Such a view, such a descent, a full-suspension race MTB and still in the morning hours – the best prerequisites for the best mood. Man, was that fun! Afterwards the track meets asphalt again. Again very good, as almost always when we are on asphalt. The race route would continue to the right. But Aka Ghuiren, which is the only resupply option near and far listed in the race manual, is on the left. And that’s where I have to go. There was nothing left to buy at CP2. And the next possibility is only in 85 km!

Anti-Atlas Landschaft
What a view, what a downhill!

From studying the map, I had noted 3-4 km one way. It’s a bit difficult to be sure when you can’t find a direct entry for a café or shop on Google Maps or match it up with the entry in the Race Manual. The settlement signatures on the map should also be treated with caution. Is the café or shop at the beginning or at the opposite end of a village? Well, it will just work out. It has to. And since I knew this route was on tarmac, that was a good conceivable alternative. Shouldn’t be too bad, I suppose. But as it turned out, it was a full 7.6 kilometres from the turn-off to the middle of Aka Ghuiren. That was already evident when riding towards it. At least the road was very good. And it led slightly downhill. But that only meant that I had to go back slightly uphill. Sigh. Pedal on, make haste. Here I was in a hurry now – because now I wasn’t on course towards the finish, but away from it. I roll over low bridges that cross a wadi. Palm trees stand here, then comes the village. On the map there is also the name Aka Ighane. This is sometimes not clear between the maps used depending on Google Maps, Komoot and there the various layers of OSM and Co. that can be swapped in.

The place is not that small. On the main crossroads you will find all kinds of things. A butcher, a shop, a kiosk, a café and what not. In the café I order water, a coffee with milk and an omelette. Interesting: for once, the bread here is not flatbread, but a piece of baguette. While this is being prepared, I move to the other side of the street. A shop kiosk there is much higher than it is wide. Long shelves grow up on both sides of the counter. With all kinds of things inside. I want to know if they also have sanitary wipes or wet wipes, and finally I have to get my little pack out of my seatpack to explain exactly what I mean. No – there’s nothing like that. But I can get dry cosmetic wipes or paper handkerchiefs. Of course, only in a huge family pack. Ok – bought. Costs only a few dirhams anyway, so a few cents. Since I don’t know where to put all the stuff, I just take out 2/3 of the contents on the spot and leave them in a rubbish bin there. Otherwise I get the usual: A 0.5l soft drink bottle for the backpack, packaged mini cakes or muffins, chocolate bars, two small chip bags, more water.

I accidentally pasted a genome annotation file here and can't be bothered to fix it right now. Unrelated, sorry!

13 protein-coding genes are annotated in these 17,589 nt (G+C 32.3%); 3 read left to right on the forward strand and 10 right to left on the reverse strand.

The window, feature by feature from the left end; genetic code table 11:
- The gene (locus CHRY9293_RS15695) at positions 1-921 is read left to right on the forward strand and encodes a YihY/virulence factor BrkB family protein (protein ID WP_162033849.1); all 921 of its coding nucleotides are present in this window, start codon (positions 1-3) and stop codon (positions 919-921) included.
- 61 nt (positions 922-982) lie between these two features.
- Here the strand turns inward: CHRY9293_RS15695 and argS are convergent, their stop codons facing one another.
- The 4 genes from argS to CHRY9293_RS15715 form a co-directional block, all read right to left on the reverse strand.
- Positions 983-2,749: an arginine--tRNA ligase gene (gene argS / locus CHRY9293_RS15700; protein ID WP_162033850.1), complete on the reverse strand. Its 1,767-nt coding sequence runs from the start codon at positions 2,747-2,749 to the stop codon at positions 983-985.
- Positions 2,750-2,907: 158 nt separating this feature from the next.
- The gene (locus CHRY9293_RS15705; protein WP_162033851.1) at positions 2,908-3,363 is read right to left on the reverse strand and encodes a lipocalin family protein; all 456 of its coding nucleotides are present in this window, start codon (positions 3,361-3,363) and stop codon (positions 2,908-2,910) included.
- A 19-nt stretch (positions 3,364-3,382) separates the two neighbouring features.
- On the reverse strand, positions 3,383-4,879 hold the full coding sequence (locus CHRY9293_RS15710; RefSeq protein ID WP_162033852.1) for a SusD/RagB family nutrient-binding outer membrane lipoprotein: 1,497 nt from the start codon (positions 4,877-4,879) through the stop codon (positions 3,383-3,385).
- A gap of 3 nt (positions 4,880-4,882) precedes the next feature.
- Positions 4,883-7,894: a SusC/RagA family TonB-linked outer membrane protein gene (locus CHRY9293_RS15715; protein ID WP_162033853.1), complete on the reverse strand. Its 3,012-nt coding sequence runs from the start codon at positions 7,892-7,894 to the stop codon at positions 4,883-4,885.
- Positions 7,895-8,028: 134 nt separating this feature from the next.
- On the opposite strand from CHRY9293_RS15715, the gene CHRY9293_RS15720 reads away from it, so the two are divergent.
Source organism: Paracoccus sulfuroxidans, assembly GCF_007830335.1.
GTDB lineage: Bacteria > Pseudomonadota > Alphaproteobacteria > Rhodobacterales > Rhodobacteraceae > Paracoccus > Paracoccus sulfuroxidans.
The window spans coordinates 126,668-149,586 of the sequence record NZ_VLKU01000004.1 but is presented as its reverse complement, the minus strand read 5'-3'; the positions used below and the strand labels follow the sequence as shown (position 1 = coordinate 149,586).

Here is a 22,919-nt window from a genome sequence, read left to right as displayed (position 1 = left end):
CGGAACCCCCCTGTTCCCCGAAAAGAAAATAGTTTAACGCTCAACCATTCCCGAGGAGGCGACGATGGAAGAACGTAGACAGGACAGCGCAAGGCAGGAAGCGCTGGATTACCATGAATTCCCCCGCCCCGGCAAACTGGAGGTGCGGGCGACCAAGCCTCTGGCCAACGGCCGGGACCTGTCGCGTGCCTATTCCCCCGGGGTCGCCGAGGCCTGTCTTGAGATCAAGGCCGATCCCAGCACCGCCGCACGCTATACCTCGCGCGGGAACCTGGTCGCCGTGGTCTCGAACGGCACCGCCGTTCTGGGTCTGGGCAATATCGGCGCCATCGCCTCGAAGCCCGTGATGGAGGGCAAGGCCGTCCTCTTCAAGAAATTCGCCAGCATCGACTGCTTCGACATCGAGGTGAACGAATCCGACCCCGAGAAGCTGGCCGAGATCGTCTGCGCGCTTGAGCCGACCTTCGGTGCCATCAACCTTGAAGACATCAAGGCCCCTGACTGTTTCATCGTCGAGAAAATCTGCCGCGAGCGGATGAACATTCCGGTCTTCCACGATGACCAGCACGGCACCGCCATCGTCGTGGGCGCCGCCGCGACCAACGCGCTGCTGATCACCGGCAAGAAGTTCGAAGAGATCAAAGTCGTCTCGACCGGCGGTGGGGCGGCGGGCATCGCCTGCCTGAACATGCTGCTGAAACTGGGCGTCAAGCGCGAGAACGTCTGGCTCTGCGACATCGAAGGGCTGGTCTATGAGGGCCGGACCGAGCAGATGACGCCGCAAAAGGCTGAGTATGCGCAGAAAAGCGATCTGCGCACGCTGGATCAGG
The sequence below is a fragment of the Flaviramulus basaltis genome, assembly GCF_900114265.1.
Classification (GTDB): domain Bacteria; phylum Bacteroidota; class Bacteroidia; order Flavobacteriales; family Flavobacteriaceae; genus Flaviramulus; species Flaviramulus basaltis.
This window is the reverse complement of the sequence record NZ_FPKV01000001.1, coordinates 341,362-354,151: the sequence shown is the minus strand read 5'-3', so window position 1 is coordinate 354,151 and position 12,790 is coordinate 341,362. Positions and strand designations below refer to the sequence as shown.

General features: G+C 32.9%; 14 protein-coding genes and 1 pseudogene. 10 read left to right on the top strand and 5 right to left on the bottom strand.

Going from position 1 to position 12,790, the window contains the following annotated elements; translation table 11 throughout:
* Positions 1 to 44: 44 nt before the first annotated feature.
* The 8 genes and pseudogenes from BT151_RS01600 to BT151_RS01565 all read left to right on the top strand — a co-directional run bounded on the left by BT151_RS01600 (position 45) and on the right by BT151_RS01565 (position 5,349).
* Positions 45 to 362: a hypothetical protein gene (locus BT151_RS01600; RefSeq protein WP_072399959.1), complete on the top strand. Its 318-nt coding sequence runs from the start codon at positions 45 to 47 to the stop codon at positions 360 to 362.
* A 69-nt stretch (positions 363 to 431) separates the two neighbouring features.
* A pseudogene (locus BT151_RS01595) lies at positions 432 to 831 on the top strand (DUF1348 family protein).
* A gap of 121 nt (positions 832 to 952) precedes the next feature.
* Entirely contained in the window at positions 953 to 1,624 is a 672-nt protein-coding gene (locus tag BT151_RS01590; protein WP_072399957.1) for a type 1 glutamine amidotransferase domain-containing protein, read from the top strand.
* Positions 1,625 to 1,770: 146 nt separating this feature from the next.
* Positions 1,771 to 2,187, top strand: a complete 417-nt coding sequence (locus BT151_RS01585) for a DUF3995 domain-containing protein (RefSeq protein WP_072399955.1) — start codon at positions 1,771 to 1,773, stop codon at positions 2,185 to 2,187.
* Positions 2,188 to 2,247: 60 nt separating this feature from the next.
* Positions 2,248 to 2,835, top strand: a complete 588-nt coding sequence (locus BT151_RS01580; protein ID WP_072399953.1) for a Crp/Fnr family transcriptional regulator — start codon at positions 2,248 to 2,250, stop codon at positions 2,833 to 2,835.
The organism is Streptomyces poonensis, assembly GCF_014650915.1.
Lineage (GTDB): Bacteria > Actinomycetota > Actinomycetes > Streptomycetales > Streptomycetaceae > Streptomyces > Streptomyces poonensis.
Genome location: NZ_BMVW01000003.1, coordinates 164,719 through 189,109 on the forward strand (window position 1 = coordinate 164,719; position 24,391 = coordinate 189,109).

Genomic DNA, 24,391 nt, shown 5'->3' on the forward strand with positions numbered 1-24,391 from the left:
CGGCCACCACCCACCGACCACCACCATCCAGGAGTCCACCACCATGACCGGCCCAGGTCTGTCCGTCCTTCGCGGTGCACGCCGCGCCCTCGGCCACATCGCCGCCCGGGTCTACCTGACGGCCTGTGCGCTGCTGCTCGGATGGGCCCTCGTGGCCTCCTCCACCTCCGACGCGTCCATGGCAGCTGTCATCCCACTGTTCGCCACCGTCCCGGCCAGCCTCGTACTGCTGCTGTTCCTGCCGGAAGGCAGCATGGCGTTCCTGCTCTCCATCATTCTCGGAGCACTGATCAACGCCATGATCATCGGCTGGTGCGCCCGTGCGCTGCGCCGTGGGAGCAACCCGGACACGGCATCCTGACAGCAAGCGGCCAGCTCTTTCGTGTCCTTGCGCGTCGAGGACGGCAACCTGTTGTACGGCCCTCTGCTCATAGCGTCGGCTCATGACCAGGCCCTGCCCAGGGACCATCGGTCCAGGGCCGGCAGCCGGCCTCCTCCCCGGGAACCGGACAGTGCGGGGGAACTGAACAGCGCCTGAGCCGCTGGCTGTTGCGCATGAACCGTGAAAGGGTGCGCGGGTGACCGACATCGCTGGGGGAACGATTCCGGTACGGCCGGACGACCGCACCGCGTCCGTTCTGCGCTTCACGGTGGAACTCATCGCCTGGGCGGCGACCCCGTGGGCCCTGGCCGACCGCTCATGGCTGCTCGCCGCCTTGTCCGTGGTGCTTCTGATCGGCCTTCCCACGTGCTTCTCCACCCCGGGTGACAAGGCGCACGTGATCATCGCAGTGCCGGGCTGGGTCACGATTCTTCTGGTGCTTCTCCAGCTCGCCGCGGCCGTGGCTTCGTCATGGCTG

After eating my omelette, I meet one of the film crews covering the race. But they are off-duty and only here to pick up food.

So now it’s a full 7.6 kilometres back again. Well supplied, but man, more than 15 kilometres diversions for that. Very annoying! I wouldn’t do that again.

After that, it’s pretty flat for the time being, with only a very gentle uphill section. And all asphalt. 45 km to the next off-road section. Huge scree plains or basically dry riverbeds spread out on both sides of the road. The wind comes pretty much from the front. I am very glad to have aerobars. Here I finally see camels. Real live ones and not just painted on a road sign. But those were to remain the only two for the whole race.

RP1734 between Aka Ghuiren (Off-route resupply after CP2) and Ibn Yacoub.

Then I get to Ibn Yacoub and with it back to the next mountain ridge and off-road tracks and tracks again.

Morocco has stones in abundance. So it’s only normal to find them in the villages too. What always fascinates me is when everything has the same colour and becomes one with the landscape. Because everything is made of the material that forms the respective landscape. In this case: dirt roads, retaining walls and masonry etc. Partly quite dilapidated walls. No matter if they are retaining walls or house walls. Dark doorways make me wonder what it will look like inside. The eye has no time to adjust to the dark interior from the bright sunshine. Steeply, the road climbs up through parts of the village. Where at the bottom I imagine myself in a half-ruined section of a Berber village, at the top I pass a small and modern-looking sports ground. Interesting.